+length $1f will last for 64 calls to the routine (ie just over a second). If
 +the speed of the song is reset, then NoteWork decrements the length of the
 +current note. When the length of the current note hits $ff (-1) then a new
 +note is needed, otherwise SoundWork is jumped to.
 +
 +  The data for a new note is collected at the label '​getnewnote'​. In the
 +simplest case, this involves getting the next bytes of data from the current
 +pattern on this channel, but if the end of the pattern is reached, then the
 +next pattern number is fetched by reference to the current position within
 +this channel'​s track. In an even more complex situation, the end of a track is
 +reached, and the current position needs to be reset to 0 before the next
 +pattern number can be found.
 +
 +  You can see quite clearly in this part of the routine where the length of
 +the note is collected, and it is determined whether a 2nd byte is needed,
 +where the pitch is collected, and the end of the song checked. You can also
 +see where some of the data is collected from the current instrument and jammed
 +into the SID registers.
 +
 +  SoundWork is called if no new notes are needed, and it processes the
 +instruments and does the portamento etc. This part of the routine is neatly
 +expressed in sections which are really well commented and quite easy to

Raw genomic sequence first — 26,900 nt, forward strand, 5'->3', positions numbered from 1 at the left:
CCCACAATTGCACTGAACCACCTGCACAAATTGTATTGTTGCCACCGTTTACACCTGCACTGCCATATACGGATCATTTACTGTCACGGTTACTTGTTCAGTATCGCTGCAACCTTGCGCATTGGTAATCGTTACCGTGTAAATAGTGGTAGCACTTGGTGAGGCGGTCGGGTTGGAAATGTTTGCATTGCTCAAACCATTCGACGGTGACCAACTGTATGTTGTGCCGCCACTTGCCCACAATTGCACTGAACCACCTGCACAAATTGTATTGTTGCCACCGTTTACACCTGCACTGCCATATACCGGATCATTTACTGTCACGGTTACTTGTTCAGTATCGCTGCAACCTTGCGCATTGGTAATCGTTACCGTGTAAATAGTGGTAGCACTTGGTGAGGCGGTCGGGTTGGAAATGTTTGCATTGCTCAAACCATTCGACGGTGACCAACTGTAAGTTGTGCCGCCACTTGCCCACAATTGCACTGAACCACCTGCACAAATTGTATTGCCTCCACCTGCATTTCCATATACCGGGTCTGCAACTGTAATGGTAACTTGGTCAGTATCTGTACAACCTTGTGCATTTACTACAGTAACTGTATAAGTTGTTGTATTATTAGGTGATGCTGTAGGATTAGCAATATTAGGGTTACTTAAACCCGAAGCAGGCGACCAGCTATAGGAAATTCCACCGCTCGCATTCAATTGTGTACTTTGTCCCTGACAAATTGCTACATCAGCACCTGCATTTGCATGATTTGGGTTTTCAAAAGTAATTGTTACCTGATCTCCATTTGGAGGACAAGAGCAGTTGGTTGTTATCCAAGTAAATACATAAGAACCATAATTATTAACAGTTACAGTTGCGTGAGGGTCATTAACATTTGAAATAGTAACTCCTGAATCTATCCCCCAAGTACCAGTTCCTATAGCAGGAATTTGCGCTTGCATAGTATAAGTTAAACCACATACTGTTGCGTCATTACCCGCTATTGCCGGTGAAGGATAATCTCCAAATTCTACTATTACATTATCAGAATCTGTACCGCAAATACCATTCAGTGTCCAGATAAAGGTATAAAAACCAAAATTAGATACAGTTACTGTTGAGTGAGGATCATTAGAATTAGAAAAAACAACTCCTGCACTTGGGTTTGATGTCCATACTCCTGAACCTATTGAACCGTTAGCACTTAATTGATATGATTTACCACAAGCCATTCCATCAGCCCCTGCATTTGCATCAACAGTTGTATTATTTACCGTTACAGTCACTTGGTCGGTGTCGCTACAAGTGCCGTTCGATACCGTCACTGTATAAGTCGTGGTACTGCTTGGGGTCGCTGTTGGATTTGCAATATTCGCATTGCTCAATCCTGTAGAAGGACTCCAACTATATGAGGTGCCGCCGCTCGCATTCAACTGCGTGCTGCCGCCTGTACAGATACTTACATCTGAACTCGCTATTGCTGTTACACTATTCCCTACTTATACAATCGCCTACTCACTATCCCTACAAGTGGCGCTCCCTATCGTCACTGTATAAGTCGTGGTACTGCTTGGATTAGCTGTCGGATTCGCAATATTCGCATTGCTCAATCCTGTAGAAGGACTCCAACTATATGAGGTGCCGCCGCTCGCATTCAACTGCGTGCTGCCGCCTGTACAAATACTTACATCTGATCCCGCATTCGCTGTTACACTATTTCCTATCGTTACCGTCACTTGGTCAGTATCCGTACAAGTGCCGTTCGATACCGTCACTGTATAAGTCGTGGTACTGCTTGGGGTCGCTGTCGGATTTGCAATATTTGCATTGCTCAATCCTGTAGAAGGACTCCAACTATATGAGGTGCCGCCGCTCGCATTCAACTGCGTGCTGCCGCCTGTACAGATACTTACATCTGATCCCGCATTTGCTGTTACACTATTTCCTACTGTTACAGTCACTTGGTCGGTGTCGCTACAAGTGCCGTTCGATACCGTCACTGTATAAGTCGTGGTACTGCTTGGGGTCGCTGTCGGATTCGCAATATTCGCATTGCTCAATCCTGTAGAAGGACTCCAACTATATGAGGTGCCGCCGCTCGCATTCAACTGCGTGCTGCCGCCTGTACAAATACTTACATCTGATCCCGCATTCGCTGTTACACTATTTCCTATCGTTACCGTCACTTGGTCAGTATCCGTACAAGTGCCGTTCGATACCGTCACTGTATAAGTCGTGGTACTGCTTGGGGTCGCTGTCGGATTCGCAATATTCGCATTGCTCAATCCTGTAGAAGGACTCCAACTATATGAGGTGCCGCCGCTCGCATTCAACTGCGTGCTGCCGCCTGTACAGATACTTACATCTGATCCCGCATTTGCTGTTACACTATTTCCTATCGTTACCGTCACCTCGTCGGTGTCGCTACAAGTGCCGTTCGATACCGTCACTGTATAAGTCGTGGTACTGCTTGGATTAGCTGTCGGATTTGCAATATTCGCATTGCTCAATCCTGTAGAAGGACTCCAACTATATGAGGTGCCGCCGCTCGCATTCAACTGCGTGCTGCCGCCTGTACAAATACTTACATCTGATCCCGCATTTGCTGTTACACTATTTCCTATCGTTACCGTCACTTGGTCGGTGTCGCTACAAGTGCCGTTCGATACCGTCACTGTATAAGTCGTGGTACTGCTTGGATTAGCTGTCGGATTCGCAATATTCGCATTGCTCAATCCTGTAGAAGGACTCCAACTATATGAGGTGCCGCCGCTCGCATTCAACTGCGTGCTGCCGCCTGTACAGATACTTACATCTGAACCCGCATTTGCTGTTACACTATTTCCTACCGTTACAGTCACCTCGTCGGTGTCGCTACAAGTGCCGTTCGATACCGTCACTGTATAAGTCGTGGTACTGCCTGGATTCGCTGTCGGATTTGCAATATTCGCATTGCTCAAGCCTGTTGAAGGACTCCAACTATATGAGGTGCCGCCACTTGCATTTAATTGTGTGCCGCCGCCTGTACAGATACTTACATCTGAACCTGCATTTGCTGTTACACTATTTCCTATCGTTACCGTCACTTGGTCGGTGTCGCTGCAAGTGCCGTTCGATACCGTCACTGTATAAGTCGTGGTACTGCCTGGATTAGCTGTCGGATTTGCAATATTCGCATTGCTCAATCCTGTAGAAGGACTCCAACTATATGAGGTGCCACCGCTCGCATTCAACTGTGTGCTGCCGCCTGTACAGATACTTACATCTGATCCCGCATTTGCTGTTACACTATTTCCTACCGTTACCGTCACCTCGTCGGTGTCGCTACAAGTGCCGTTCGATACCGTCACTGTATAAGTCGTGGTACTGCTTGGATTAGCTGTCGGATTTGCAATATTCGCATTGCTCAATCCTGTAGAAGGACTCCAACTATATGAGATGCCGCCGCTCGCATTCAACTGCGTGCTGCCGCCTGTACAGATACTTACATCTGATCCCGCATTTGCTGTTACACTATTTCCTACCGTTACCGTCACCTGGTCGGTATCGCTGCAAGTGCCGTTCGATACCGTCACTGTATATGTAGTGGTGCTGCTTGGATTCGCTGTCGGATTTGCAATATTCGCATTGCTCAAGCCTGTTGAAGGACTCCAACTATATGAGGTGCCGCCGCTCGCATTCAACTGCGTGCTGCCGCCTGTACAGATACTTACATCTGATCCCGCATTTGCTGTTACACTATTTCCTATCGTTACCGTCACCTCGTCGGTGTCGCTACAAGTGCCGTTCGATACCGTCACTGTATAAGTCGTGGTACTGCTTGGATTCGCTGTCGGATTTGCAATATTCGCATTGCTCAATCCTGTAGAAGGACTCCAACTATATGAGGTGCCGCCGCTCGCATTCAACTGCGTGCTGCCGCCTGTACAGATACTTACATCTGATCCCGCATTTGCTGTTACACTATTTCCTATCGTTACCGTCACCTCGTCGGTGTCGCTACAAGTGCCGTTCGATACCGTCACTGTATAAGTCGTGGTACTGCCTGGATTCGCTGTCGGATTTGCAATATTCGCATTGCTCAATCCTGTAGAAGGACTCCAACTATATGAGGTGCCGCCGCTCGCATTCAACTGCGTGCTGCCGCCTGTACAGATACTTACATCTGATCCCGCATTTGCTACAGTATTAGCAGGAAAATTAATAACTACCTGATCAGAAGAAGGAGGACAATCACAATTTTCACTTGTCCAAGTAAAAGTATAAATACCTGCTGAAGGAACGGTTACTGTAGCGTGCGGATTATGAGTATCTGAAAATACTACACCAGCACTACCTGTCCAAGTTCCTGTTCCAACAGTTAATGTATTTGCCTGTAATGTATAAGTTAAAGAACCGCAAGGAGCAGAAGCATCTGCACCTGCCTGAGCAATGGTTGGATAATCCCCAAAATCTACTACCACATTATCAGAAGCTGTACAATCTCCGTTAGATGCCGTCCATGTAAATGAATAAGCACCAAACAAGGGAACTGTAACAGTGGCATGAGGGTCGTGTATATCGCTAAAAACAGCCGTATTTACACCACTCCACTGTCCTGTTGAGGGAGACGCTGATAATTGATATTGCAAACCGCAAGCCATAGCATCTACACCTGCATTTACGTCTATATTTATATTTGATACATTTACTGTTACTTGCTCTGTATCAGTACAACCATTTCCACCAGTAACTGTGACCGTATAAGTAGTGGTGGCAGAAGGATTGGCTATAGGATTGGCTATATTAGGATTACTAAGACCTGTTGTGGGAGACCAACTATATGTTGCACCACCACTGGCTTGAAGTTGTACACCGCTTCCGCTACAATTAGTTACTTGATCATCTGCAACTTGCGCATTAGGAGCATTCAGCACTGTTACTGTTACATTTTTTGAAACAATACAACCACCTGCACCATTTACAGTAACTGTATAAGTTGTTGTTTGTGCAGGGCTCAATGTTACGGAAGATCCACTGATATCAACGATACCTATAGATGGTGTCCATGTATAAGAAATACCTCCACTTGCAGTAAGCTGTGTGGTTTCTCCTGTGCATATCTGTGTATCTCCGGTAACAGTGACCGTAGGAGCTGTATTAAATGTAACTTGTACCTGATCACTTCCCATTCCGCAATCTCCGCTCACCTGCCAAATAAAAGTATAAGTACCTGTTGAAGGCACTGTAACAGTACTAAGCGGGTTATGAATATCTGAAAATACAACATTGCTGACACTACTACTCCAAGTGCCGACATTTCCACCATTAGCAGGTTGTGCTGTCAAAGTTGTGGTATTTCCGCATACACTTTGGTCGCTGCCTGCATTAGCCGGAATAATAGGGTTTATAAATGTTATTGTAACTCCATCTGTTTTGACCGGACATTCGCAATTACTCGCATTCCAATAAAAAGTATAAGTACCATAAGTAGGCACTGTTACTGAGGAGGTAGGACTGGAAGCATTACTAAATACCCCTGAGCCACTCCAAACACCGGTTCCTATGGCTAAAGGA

+understand.
 +
 +- The first thing that occurs in SoundWork is that the 'gate bit' of SID is
 +  set when the length of the note is over - this causes a release of the note.
 +
 +- The vibrato routine is quite inefficient,​ but it's pretty good for 1985!
 +  Ofcourse vibrato is implemented by raising and lowering the pitch of the
 +  note ever-so-slightly causing the note to '​float'​. The amount of the
 +  vibrato is determined in the current instrument.
 +
 +- The pulsework routine changes the pulsewidth between square wave and very
 +  rectangular wave according to the pulsespeed in the current instrument.
 +  (ie. it changes the sound of the instrument and thus alters the '​timbre'​)
 +  The routine goes backwards and forwards between the two; and switches
 +  when one extremity is reached. It's interesting to note that the current
 +  values of the pulse width are actually stored in the instrument :-)
 +
 +- Portamento is achieved by adding/​subtracting an amount of frequency to
 +  the current frequency each time this part of the routine is called.
 +
 +- The instrument fx routines are also really easy to figure out, as they are
 +  well commented. Both the drums and the skydive do a very fast frequency